Before that . . . the first time I’d been overtaken by that sense of threat, it was at River Run, in the course of a party. But a party where the sense of imminent violence was palpable. On that occasion, Jamie had been nearby, thank God. He’d seen that I was spooked—literally, he assumed—and had given me a handful of salt with which to lay the ghost that haunted me.
The Highlands always had a practical answer, whether the difficulty was keeping a fire smoored for the night, having your cow run dry, or being haunted.
I touched the corner of my mouth with my tongue, found a stray salt crystal from the pretzel, and nearly laughed. I looked over my shoulder for the woman who’d given me succor, but she’d vanished.
“Just as an angel should, I suppose,” I murmured. “Thank you.”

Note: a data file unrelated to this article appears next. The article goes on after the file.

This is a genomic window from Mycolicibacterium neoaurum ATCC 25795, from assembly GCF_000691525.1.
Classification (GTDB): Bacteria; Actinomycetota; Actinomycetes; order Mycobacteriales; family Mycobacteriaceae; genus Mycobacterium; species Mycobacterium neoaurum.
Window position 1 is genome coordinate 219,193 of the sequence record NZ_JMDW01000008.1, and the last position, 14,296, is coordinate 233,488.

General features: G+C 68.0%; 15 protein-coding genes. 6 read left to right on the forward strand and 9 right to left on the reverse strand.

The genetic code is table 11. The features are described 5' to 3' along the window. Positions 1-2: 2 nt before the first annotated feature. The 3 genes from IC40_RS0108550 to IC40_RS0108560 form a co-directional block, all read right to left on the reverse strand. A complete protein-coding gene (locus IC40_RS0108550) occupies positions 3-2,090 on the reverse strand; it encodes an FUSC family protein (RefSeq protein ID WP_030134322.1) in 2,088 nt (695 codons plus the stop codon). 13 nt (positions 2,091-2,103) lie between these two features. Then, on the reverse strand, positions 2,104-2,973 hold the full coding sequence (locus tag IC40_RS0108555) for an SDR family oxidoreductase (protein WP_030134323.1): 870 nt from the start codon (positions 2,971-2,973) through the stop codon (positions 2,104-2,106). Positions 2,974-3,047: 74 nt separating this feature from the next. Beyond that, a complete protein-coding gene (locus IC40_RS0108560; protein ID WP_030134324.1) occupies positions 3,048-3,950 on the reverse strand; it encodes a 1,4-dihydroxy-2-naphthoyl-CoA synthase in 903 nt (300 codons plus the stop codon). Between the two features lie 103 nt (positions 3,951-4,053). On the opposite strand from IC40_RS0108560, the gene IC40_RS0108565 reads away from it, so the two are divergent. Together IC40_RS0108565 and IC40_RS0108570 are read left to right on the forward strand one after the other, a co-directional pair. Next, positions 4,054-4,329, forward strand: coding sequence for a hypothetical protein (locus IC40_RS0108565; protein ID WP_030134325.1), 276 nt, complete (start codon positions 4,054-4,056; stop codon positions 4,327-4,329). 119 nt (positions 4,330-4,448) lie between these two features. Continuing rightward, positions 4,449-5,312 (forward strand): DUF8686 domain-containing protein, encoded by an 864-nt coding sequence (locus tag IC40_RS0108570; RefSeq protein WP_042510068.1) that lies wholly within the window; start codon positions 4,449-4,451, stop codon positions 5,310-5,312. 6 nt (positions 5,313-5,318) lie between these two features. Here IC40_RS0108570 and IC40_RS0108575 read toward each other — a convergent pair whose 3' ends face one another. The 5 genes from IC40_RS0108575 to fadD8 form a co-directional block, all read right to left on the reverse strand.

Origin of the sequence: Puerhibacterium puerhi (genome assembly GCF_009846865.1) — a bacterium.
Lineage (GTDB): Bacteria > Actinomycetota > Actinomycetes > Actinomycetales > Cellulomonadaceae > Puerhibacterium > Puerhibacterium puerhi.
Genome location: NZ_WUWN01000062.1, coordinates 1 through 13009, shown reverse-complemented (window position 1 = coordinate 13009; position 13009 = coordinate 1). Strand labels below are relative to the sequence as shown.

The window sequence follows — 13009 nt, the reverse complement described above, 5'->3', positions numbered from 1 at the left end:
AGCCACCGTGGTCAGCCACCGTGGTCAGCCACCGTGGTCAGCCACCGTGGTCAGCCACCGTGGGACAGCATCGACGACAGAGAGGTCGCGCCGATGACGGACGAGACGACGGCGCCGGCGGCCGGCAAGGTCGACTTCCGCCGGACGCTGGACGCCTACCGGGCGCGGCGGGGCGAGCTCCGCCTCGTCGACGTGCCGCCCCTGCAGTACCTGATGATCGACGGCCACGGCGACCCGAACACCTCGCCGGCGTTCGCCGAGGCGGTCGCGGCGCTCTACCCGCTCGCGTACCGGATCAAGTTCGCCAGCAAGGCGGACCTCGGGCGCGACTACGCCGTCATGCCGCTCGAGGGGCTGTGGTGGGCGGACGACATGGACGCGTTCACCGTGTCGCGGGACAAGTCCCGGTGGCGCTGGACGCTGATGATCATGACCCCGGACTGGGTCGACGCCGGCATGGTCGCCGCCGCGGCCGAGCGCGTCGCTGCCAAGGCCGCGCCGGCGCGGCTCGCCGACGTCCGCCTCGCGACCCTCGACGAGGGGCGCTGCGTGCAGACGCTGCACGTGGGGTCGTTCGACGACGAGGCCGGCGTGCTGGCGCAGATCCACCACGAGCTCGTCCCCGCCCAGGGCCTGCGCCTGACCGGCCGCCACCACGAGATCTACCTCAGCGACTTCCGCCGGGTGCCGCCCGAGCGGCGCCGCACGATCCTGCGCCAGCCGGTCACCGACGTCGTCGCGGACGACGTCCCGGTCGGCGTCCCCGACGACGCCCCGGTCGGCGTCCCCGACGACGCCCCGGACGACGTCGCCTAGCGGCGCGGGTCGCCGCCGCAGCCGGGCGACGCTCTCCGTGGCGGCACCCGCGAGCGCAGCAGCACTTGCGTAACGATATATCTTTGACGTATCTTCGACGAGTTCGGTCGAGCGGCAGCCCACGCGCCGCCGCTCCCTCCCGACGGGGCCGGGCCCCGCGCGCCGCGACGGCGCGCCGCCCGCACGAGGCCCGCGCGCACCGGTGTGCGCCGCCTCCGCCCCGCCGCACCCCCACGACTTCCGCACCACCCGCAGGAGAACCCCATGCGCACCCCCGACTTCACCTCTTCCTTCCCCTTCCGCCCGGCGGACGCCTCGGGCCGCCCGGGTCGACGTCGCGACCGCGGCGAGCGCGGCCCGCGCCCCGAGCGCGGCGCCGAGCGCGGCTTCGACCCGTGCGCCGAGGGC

There was probably a charm for it in the Gàidhlig, I reflected. There were dozens, probably hundreds. I knew only a few, mostly those concerned with health (they gave my Gaelic-speaking patients reassurance), but picked the one that seemed most suitable to the situation and strode firmly along, my feet solid on the cobbles, chanting:
“I trample on thee, thou seizure,
As tramples whale on brine,
Thou seizure of back, thou seizure of body,
Thou foul wasting of chest.”
And then I saw Jamie, coming up from the docks, laughing at something Fergus was saying, and the world dropped back into place around me.
JAMIE TOOK ONE look at me, took my arm, and steered me into a small coffeehouse around the corner on Locust Street. At this hour of the day, it was all but deserted, and I attracted relatively little attention. Women did drink coffee—when any was to be had—but they mostly drank it at home, in company with friends or at small parties and salons. And while there were grander coffeehouses in London and Edinburgh that women might now and then frequent, the Philadelphia coffeehouses tended to be male preserves of business, gossip, and politics.